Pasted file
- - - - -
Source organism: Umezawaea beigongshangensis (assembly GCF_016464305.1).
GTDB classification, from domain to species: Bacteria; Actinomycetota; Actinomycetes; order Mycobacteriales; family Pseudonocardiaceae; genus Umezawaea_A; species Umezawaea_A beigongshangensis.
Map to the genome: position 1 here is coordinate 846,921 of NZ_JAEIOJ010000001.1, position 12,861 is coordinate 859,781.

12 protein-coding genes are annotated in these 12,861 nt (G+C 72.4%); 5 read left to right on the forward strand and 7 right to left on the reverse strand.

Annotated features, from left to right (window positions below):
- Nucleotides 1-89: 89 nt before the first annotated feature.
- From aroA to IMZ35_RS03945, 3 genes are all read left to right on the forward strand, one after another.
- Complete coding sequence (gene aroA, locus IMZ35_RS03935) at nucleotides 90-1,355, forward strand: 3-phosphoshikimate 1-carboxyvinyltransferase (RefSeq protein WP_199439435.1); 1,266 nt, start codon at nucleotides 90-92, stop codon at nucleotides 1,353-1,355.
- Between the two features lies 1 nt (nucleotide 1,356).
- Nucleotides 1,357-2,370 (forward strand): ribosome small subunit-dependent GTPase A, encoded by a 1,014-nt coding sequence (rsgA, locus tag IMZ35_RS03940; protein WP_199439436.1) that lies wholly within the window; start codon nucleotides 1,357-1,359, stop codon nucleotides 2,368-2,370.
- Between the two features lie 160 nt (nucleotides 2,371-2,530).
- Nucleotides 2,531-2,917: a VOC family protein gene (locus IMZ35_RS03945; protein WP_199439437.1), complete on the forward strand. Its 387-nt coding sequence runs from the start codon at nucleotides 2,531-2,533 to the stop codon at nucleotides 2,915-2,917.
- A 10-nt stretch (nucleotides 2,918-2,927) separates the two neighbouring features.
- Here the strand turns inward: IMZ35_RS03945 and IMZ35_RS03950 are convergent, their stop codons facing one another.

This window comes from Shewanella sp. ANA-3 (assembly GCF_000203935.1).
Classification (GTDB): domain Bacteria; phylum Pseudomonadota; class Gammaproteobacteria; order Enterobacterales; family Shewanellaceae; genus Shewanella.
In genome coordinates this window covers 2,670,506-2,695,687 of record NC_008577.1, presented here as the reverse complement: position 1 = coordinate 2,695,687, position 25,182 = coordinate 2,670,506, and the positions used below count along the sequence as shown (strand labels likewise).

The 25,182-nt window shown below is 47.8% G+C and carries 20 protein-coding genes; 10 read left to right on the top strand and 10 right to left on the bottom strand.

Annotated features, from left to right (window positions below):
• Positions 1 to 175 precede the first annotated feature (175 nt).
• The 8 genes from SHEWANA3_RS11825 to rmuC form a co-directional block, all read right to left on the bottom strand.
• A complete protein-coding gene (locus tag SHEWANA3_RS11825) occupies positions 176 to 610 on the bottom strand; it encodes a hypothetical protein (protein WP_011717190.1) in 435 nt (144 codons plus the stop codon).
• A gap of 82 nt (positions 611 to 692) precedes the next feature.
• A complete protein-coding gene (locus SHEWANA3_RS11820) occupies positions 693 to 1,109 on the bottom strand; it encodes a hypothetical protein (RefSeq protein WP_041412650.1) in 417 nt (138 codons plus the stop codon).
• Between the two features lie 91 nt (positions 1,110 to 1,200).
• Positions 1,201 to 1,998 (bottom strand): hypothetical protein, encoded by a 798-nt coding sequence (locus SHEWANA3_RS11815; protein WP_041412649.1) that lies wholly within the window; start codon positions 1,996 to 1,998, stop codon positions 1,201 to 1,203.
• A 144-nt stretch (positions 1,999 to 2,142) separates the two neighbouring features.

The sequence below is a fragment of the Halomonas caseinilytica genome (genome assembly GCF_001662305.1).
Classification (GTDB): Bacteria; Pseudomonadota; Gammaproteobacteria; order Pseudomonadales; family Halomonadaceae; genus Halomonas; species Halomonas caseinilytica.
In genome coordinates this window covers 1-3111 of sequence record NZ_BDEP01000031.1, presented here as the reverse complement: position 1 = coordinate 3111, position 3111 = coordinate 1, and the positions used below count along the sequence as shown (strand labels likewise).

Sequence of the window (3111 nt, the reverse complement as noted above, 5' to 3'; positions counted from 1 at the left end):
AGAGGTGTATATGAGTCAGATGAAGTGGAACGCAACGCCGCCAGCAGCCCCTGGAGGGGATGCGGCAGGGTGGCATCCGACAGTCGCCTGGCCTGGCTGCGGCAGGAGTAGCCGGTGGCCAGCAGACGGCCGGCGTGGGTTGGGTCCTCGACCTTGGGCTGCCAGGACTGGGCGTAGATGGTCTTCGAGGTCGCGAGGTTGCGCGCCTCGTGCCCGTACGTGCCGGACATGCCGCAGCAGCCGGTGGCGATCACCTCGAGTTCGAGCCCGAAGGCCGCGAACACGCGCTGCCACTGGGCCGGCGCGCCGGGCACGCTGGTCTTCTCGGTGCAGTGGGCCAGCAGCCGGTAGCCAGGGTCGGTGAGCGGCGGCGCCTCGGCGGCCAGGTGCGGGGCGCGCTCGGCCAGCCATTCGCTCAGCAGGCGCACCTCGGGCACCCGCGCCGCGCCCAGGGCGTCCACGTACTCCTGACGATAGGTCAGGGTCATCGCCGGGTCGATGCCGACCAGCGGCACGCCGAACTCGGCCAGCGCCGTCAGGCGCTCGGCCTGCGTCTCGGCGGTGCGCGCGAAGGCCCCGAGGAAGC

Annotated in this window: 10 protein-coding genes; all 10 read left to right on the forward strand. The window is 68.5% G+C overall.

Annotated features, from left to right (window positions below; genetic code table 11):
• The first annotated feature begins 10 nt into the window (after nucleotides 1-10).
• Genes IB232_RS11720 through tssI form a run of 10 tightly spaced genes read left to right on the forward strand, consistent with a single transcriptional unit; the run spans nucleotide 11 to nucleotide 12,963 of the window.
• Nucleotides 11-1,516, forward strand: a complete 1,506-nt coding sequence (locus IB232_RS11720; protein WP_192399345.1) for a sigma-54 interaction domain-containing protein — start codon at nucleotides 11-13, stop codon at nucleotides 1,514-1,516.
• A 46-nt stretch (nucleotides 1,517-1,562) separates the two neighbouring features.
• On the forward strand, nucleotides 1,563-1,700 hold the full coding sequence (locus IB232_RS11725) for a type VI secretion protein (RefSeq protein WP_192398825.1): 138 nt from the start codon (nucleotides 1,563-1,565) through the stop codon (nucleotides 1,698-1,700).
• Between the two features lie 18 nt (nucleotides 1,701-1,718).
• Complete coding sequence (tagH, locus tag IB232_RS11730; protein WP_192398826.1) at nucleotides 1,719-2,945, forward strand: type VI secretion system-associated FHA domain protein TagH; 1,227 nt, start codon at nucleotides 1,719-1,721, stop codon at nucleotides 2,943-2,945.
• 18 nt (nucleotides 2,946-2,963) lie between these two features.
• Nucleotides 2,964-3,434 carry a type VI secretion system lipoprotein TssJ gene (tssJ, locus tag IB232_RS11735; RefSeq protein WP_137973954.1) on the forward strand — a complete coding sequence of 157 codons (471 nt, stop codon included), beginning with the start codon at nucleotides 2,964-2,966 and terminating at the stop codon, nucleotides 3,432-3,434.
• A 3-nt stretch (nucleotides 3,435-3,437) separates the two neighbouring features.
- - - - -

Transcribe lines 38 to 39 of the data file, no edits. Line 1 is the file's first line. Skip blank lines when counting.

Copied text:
• A 46-nt stretch (nucleotides 1,517-1,562) separates the two neighbouring features.
• On the forward strand, nucleotides 1,563-1,700 hold the full coding sequence (locus IB232_RS11725) for a type VI secretion protein (RefSeq protein WP_192398825.1): 138 nt from the start codon (nucleotides 1,563-1,565) through the stop codon (nucleotides 1,698-1,700).